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ORCHESTRA ADDS CLASS TO KISS

Mar 01, 2003 | Posted in News & Updates

REVIEW by CAMERON ADAMS
01mar03Herald Sun News Australia

ON paper, the Kiss Symphony looked potentially disastrous.

How would Kiss's bombastic party rock work with the Melbourne Symphony Orchestra as their very large backing band?

Would the 60-piece orchestra get lost in the mix or would Kiss mellow and turn out slightly feral chamber music?

The answer: neither.

The Kiss Symphony was simply Kiss turned up to 11: classics with class.

While Kiss havealways strived forbigger and better with their stage show, it's hard to imagine them topping the sheer jaw-dropping, ear-bleeding, eye-burning spectacle of last night's Kiss Symphony.

It started simply enough: the four members banging out back-to-basics Kiss classics: Deuce, Strutter and Calling Dr Love among them.

An acoustic set followed with a handful of orchestra members helping to breathe life into 20-year-old favourites including Shandi and Sure Know Something.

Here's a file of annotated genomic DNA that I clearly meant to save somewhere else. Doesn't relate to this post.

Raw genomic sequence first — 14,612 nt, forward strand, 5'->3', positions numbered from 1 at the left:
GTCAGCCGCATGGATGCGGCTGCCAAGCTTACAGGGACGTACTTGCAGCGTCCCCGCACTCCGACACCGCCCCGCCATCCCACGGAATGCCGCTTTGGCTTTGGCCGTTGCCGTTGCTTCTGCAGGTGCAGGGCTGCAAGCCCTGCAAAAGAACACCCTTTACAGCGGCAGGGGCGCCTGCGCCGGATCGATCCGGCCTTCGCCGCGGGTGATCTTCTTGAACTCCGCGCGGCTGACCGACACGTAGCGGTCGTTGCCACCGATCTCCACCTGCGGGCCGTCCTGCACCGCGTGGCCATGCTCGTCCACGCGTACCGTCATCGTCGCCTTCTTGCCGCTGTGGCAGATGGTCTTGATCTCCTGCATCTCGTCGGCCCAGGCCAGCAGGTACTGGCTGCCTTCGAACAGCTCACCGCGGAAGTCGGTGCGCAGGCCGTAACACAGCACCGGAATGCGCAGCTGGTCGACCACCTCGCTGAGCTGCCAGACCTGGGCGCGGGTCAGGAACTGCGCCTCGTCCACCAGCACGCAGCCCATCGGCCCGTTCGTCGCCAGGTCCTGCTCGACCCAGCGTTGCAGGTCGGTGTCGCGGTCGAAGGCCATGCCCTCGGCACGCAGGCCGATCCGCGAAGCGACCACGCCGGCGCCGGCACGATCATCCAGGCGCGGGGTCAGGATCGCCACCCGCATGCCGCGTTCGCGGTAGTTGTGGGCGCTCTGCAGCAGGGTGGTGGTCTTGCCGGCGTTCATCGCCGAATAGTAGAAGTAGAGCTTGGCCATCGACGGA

Drummer Peter Criss even got to perform his signature ballad Beth with strings attached.

Then came the thunder: Kiss with the full orchestra (all wearing Kiss make-up) between them and two speaker stacks taller than the average house.

Musical arranger David Campbell was the real hero of the day, orchestrating Kiss hits with the mandatory aggression, testosterone and drama – making the MSO rock, quite literally.

The symphonic punch sent Kiss standards Detroit Rock City, Shout it Out Loud, I Was Made for Lovin' You, God of Thunder, Love Gun, Black Diamond and Rock and Roll all Nite into a new league; one that somehow suited them at this point in their 30-year career.

"This is our kind of classical music," singer Paul Stanley remarked at rehearsals the night before. At one point the band were so engrossed in the MSO they seemed reluctant to join in.

Naturally, being Kiss, there were enough pyrotechnics for a million New Year's Eves, and for rabid fans reliving their youth.

Guitarist Tommy Thayer may not have been Ace Frehley, but the general consensus was he's a much better player, while his bandmates wrote the book on rock god poses.

And how can you argue with any concert where the frontman flies?